Many Chicagoans falling victim to new wave of crime known as 'bank jackings'
In major cities like Chicago, criminals armed with guns are compelling individuals to unlock their phones, gaining access to banking apps such as Zelle, Venmo, and Cash App. This digital convenience has become a catalyst for a unique form of robbery, where assailants, often masked, force victims to surrender their passcodes or use facial recognition technology. Once inside, these robbers swiftly drain bank accounts, often netting more than $1,000 – a substantial haul compared to traditional wallet theft.
Chicago, in particular, has witnessed a surge of over 25% in overall holdups, with "bank jackings" emerging as a concerning trend within the broader landscape of robberies. Unlike carjackings, these incidents involving cellphones are a relatively recent and escalating phenomenon, presenting challenges for law enforcement. The Chicago Police Department doesn't categorize them separately, making it challenging to quantify the exact number of such cases.
One victim, Zachary Skinner, shared his harrowing experience after a night out in Wrigleyville. A seemingly charitable request for a donation turned into a nightmare as masked perpetrators, one brandishing a gun, demanded Skinner's phone and passcode. Utilizing the Zelle app, they attempted a $1,000 transfer. Fortunately, Skinner managed to freeze his account in time, but the incident left him shaken.
The perpetrators, often masked, create a challenging identification scenario for victims, even when tracing money transfers. This anonymity factor contributes to the growing threat these digital criminals pose.
In another disturbing case, Anthony Morris, a felon with a history of burglary and theft, is accused of a violent bank app robbery in Streeterville. The victim, coerced into surrendering both wallet and phone, experienced a traumatic ordeal, culminating in a substantial financial loss facilitated through various payment apps.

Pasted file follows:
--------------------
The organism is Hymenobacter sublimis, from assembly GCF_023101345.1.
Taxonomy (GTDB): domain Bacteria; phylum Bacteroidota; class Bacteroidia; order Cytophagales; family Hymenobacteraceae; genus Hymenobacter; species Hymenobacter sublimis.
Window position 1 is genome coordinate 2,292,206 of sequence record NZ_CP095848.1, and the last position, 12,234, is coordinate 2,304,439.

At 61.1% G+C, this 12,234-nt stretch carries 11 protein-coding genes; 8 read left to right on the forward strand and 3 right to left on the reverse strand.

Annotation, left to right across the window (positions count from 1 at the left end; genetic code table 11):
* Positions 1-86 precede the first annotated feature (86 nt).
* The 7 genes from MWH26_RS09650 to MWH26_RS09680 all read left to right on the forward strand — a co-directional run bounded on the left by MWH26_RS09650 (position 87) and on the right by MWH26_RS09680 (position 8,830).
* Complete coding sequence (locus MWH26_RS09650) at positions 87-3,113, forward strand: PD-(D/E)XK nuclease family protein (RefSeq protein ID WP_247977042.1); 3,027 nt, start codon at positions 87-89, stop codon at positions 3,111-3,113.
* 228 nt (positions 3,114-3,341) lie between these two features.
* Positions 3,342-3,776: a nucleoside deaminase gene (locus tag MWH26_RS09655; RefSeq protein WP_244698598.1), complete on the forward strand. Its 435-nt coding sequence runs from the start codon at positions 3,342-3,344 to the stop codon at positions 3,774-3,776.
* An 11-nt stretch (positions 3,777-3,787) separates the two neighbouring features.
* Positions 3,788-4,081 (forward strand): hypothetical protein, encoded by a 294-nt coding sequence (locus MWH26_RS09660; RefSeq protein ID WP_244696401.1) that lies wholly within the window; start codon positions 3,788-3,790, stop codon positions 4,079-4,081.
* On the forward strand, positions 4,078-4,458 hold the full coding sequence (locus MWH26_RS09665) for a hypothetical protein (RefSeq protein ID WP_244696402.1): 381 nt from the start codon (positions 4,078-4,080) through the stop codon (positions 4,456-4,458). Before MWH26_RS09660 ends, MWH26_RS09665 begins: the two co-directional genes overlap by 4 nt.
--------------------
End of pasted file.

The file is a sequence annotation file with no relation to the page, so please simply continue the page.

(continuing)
The prevalence of digital payment apps like Zelle, Venmo, and Cash App has raised concerns about the security of users. While Zelle, owned by major banks, covers a vast majority of personal and small business accounts, it, along with other digital payment platforms, faces challenges in ensuring user safety.
Venmo and Cash App, operated by tech firms, have not reported a significant increase in bank jacking incidents. However, they emphasize user security measures like facial recognition, multifactor authentication, and PIN codes. In case of a breach, users are advised to contact customer service, update account information, reach out to financial institutions, and involve law enforcement.
The U.S. Consumer Financial Protection Bureau asserts that consumers are not liable for unauthorized transfers, and financial institutions must refund the affected individuals. Victims of such crimes are encouraged to initiate the "error-resolution process" with their banks or digital wallet providers, without the mandatory requirement of a police report.
However, Ed Mierzwinski, senior director of the federal consumer program for the Public Interest Research Group, calls for stronger regulatory action against companies operating bank apps. He emphasizes that until stringent measures are in place, individuals should exercise caution and, if possible, refrain from using such apps altogether.
The alarming trend of violent bank jacking incidents extends beyond Chicago, with reports of similar crimes across the country in recent years. In New York, a political consultant met a tragic end after a night out, and an architect in Chicago faced a terrifying ordeal during an early morning commute.
As concerns escalate, individuals are urged to take precautions, with a Chicago police detective recommending the occasional uninstallation and reinstallation of banking apps to thwart potential threats. As technology evolves, so do criminal tactics, marking a new era in crime that demands heightened vigilance from the public.